The most important products of classification process are visualizations of trained models over the entire study site in form of raster maps. Due to the fact, that VCS supports a fuzzy classification mode, the information conveyed in model prediction is much richer than just traditional categorical map. Therefore, VCS supports a vast number of different mapping products, including single-band probability rasters, hard-boundary categorical maps, multi-class fuzzy renderings in many color blending modes as well as visualizations showing estimations of classification reliability / uncertainty index.
Single-band probability rasters show predicted probabilities of a specific class. In many cases, when the classification scenario contains categories directly corresponding to ecologically relevant objects (e.g. vegetation communities, disturbances, structural or artificial features), this type of output can be a final product of direct interest to end-users.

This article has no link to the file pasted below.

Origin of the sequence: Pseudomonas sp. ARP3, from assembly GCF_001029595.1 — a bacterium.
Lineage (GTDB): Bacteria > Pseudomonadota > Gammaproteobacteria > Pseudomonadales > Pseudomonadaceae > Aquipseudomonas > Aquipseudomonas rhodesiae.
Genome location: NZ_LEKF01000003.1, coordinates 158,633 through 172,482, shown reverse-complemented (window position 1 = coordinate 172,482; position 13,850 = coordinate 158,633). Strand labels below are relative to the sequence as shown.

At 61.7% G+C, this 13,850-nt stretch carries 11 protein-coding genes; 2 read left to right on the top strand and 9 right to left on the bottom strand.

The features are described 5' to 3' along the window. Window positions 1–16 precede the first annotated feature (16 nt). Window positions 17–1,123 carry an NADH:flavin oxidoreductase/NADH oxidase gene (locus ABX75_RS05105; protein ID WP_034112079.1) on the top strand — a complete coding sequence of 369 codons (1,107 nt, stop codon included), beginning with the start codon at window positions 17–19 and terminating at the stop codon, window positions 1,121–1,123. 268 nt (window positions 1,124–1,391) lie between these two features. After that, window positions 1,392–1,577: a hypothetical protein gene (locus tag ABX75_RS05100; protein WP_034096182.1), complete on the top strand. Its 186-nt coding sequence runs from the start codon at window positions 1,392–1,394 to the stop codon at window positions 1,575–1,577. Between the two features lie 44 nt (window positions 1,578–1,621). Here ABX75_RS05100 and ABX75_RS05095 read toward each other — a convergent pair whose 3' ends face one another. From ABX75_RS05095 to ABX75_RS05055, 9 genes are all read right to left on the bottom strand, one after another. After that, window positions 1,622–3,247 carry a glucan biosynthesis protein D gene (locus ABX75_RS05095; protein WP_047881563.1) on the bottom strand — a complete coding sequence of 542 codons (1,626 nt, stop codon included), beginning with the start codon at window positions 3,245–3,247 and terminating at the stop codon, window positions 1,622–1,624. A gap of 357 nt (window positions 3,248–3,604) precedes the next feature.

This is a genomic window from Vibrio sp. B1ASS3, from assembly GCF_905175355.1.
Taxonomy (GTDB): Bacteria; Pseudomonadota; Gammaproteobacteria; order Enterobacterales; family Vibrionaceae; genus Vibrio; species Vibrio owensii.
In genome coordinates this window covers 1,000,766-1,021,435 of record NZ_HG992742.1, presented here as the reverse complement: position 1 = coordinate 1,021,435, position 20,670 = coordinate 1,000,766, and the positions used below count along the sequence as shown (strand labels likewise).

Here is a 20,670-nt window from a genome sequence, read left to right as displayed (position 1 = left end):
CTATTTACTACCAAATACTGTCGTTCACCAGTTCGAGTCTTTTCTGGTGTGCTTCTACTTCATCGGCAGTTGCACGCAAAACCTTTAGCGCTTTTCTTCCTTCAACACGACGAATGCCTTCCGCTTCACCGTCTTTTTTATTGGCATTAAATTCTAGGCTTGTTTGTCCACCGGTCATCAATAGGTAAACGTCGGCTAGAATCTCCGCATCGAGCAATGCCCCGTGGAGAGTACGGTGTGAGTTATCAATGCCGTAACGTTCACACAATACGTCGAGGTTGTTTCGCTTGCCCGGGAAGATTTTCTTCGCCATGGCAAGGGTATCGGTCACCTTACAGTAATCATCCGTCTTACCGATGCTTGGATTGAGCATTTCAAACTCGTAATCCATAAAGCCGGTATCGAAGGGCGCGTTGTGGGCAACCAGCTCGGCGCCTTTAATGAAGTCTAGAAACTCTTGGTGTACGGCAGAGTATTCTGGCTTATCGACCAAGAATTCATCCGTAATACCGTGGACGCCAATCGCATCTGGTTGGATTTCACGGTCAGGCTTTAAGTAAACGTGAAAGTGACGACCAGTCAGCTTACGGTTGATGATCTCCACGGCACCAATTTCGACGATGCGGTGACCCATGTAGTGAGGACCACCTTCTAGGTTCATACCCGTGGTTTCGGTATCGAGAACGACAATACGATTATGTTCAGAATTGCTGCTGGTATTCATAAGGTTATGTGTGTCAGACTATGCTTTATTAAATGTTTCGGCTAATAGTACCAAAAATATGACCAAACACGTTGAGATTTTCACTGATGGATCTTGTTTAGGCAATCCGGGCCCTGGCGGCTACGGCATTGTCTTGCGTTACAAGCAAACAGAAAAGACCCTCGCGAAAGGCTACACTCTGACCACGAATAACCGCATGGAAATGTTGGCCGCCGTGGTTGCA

Traditional categorical maps are shown using colors representing the most probable class predicted in every pixel. They omit the fuzzy / probabilistic output produced by Random Forest classifiers. The output map has an embedded color palette which may be easily manipulated using popular GIS software. This map can be used for many geospatial analyses performed using GIS processing tools, e.g. generating various cartographic representations, automatic vectorization, or GIS post-processing leading directly to habitat quality estimation.
The multi-color, fuzzy map outputs are created using full fuzzy / probabilistic output from the classifier. They contain the largest amount of information, as potentially multiple classes can be predicted in the same pixel with varying proportions / probabilities. To represent the mix of many classes within a single pixel, a synthetic color is created by blending the colors of individual classes. Those maps are especially useful for visual interpretation by experts, revealing many subtle details and patterns, often beyond capabilities of traditional categorical maps. The figure below shows a side-by-side comparison of categorical (left column) vs. fuzzy / probabilistic output maps (right column), demonstrating the ability to visualize many features invisible on traditional categorical map (e.g. linear features (b), vehicle tracks (d), fine patterns of sub-dominant vegetation (f) or areas dominated by a mixed class (h)).